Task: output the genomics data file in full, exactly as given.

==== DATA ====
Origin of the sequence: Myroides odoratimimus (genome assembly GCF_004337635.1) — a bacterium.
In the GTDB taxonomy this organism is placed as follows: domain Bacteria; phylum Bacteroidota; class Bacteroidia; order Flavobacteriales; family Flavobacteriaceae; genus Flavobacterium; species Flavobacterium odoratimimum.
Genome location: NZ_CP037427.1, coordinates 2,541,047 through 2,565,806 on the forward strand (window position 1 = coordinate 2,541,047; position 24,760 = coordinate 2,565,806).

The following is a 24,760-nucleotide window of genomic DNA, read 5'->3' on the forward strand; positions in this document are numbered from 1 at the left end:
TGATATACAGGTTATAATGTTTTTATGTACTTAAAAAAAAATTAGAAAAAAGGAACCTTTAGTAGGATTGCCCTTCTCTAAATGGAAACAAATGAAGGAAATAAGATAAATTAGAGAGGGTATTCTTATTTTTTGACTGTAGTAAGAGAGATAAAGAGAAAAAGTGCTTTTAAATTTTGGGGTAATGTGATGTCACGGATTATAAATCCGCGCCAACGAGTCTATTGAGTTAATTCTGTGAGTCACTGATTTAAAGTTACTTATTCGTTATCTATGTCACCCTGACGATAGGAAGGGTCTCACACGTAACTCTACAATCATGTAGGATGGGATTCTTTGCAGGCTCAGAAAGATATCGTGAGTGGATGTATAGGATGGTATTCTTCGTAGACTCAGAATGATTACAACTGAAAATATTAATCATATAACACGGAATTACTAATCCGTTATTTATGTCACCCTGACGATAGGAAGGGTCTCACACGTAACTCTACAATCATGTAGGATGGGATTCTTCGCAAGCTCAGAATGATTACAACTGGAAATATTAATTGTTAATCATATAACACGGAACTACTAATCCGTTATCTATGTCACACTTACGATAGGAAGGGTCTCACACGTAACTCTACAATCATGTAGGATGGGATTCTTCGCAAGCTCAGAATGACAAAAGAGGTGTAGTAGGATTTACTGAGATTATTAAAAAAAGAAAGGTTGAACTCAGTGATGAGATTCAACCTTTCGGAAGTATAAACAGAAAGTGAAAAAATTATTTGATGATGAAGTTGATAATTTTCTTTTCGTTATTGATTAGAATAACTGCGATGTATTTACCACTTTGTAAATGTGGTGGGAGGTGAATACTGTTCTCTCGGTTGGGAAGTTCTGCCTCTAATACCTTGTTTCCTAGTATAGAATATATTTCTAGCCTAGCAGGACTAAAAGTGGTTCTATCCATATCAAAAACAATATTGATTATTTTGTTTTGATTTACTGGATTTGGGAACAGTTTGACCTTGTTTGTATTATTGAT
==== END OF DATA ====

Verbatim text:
Origin of the sequence: Myroides odoratimimus (genome assembly GCF_004337635.1) — a bacterium.
In the GTDB taxonomy this organism is placed as follows: domain Bacteria; phylum Bacteroidota; class Bacteroidia; order Flavobacteriales; family Flavobacteriaceae; genus Flavobacterium; species Flavobacterium odoratimimum.
Genome location: NZ_CP037427.1, coordinates 2,541,047 through 2,565,806 on the forward strand (window position 1 = coordinate 2,541,047; position 24,760 = coordinate 2,565,806).

The following is a 24,760-nucleotide window of genomic DNA, read 5'->3' on the forward strand; positions in this document are numbered from 1 at the left end:
TGATATACAGGTTATAATGTTTTTATGTACTTAAAAAAAAATTAGAAAAAAGGAACCTTTAGTAGGATTGCCCTTCTCTAAATGGAAACAAATGAAGGAAATAAGATAAATTAGAGAGGGTATTCTTATTTTTTGACTGTAGTAAGAGAGATAAAGAGAAAAAGTGCTTTTAAATTTTGGGGTAATGTGATGTCACGGATTATAAATCCGCGCCAACGAGTCTATTGAGTTAATTCTGTGAGTCACTGATTTAAAGTTACTTATTCGTTATCTATGTCACCCTGACGATAGGAAGGGTCTCACACGTAACTCTACAATCATGTAGGATGGGATTCTTTGCAGGCTCAGAAAGATATCGTGAGTGGATGTATAGGATGGTATTCTTCGTAGACTCAGAATGATTACAACTGAAAATATTAATCATATAACACGGAATTACTAATCCGTTATTTATGTCACCCTGACGATAGGAAGGGTCTCACACGTAACTCTACAATCATGTAGGATGGGATTCTTCGCAAGCTCAGAATGATTACAACTGGAAATATTAATTGTTAATCATATAACACGGAACTACTAATCCGTTATCTATGTCACACTTACGATAGGAAGGGTCTCACACGTAACTCTACAATCATGTAGGATGGGATTCTTCGCAAGCTCAGAATGACAAAAGAGGTGTAGTAGGATTTACTGAGATTATTAAAAAAAGAAAGGTTGAACTCAGTGATGAGATTCAACCTTTCGGAAGTATAAACAGAAAGTGAAAAAATTATTTGATGATGAAGTTGATAATTTTCTTTTCGTTATTGATTAGAATAACTGCGATGTATTTACCACTTTGTAAATGTGGTGGGAGGTGAATACTGTTCTCTCGGTTGGGAAGTTCTGCCTCTAATACCTTGTTTCCTAGTATAGAATATATTTCTAGCCTAGCAGGACTAAAAGTGGTTCTATCCATATCAAAAACAATATTGATTATTTTGTTTTGATTTACTGGATTTGGGAACAGTTTGACCTTGTTTGTATTATTGAT